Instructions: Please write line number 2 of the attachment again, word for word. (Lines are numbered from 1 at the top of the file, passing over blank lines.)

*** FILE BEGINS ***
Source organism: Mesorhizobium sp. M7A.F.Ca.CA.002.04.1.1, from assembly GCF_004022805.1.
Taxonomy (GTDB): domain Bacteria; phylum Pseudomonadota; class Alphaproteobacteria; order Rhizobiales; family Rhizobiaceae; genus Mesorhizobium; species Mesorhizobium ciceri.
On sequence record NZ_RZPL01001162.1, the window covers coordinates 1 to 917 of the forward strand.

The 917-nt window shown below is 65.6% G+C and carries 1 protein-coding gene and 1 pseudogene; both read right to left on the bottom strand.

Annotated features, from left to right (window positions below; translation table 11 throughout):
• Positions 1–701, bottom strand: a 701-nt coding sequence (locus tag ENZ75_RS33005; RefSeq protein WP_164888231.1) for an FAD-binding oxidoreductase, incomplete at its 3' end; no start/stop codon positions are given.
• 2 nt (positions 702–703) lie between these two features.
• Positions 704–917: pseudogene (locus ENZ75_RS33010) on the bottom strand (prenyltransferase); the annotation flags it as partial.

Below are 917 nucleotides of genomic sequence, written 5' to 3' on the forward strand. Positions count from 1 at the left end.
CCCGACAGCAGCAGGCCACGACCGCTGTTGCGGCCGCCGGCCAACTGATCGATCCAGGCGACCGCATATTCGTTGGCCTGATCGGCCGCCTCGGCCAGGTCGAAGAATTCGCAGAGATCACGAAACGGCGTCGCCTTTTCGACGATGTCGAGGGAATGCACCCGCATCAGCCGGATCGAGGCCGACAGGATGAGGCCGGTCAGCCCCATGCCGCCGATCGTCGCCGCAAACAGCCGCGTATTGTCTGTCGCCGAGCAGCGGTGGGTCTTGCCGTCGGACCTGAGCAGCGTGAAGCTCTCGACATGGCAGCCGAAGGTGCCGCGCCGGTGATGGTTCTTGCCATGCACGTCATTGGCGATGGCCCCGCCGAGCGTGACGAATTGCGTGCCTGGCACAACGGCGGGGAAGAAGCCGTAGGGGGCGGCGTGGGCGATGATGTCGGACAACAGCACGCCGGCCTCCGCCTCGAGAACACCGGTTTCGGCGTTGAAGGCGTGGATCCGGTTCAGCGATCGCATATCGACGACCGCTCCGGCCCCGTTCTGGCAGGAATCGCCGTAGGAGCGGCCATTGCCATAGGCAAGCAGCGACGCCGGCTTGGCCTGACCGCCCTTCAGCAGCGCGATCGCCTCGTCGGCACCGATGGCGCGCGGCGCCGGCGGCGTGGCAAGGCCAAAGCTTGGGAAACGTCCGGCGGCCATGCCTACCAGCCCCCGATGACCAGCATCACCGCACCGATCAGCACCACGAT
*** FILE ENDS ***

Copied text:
Taxonomy (GTDB): domain Bacteria; phylum Pseudomonadota; class Alphaproteobacteria; order Rhizobiales; family Rhizobiaceae; genus Mesorhizobium; species Mesorhizobium ciceri.